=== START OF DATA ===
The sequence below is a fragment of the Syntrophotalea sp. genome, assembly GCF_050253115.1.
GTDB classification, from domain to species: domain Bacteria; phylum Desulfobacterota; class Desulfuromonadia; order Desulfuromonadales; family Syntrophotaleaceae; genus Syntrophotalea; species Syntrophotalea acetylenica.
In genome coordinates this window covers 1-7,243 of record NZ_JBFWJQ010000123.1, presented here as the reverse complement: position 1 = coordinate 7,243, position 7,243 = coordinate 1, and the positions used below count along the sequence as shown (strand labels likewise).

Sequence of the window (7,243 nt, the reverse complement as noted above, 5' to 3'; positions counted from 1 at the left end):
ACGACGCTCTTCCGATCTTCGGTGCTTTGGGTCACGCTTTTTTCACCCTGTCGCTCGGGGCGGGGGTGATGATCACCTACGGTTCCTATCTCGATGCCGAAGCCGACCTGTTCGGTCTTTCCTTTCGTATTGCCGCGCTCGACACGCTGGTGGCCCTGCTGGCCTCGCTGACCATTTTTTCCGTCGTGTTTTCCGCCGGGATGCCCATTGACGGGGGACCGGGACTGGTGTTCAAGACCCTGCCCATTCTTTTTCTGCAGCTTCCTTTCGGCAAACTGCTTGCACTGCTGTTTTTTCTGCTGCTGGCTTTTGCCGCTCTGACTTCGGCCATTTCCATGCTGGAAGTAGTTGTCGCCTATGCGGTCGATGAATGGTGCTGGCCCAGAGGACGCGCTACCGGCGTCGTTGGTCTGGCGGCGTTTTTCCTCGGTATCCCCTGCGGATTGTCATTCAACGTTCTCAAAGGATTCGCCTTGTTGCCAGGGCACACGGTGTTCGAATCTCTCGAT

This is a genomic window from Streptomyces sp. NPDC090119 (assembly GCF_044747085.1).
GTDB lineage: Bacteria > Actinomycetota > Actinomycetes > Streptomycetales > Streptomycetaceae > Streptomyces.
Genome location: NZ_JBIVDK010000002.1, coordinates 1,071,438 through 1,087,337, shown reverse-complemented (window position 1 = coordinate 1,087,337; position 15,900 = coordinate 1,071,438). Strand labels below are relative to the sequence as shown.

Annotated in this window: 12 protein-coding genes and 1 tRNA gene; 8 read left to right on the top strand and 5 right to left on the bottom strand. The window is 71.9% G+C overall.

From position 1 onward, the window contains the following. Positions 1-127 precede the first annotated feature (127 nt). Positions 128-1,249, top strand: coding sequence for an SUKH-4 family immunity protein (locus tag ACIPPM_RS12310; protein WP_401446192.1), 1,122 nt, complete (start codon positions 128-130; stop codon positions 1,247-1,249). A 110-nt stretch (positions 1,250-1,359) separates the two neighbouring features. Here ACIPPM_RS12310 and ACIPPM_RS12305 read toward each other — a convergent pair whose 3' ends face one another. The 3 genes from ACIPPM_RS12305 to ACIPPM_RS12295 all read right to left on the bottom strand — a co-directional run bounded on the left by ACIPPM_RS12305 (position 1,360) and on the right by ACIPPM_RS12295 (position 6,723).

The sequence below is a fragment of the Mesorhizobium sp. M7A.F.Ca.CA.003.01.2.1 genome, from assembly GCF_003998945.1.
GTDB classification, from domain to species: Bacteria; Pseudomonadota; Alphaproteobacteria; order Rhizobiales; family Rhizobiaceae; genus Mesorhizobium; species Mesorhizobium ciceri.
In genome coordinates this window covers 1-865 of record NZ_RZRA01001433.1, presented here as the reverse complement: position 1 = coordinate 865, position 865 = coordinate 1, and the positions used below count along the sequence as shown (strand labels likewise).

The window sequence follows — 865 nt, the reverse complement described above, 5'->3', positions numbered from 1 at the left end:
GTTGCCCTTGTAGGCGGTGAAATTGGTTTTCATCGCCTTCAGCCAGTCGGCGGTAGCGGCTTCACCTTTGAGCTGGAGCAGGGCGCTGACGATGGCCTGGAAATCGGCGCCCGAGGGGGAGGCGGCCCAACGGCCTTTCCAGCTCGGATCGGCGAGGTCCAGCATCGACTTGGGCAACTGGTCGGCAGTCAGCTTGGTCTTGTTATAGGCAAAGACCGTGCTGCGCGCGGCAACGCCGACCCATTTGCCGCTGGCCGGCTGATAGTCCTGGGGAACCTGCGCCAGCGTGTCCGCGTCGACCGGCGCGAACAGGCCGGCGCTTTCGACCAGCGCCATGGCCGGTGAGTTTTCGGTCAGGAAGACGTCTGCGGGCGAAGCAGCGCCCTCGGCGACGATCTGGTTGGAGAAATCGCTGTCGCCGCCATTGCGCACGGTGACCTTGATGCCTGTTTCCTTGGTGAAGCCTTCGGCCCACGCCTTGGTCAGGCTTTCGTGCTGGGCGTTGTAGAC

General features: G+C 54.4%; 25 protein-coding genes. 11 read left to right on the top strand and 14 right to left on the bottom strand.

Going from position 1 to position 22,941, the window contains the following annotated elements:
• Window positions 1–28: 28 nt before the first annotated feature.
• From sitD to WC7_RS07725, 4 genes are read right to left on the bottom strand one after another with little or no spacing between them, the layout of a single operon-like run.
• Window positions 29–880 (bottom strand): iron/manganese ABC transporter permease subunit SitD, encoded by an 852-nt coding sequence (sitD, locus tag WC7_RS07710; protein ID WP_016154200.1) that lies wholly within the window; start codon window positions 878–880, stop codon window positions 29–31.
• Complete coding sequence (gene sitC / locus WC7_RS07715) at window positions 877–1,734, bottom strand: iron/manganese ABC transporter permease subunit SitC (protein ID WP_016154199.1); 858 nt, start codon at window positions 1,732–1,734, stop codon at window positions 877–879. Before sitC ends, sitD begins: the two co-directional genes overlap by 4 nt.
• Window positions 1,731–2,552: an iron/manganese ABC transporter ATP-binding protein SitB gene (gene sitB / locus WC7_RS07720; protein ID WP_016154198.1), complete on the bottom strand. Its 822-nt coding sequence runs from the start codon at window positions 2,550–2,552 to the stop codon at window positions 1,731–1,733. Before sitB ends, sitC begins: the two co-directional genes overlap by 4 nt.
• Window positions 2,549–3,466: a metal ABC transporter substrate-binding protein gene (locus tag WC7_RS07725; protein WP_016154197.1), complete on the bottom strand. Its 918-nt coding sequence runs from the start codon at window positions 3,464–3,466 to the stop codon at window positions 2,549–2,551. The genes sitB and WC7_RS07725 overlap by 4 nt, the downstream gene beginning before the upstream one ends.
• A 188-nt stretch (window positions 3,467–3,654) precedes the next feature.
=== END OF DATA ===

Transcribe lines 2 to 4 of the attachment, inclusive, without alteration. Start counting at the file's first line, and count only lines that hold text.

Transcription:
GTDB classification, from domain to species: domain Bacteria; phylum Desulfobacterota; class Desulfuromonadia; order Desulfuromonadales; family Syntrophotaleaceae; genus Syntrophotalea; species Syntrophotalea acetylenica.
In genome coordinates this window covers 1-7,243 of record NZ_JBFWJQ010000123.1, presented here as the reverse complement: position 1 = coordinate 7,243, position 7,243 = coordinate 1, and the positions used below count along the sequence as shown (strand labels likewise).

Sequence of the window (7,243 nt, the reverse complement as noted above, 5' to 3'; positions counted from 1 at the left end):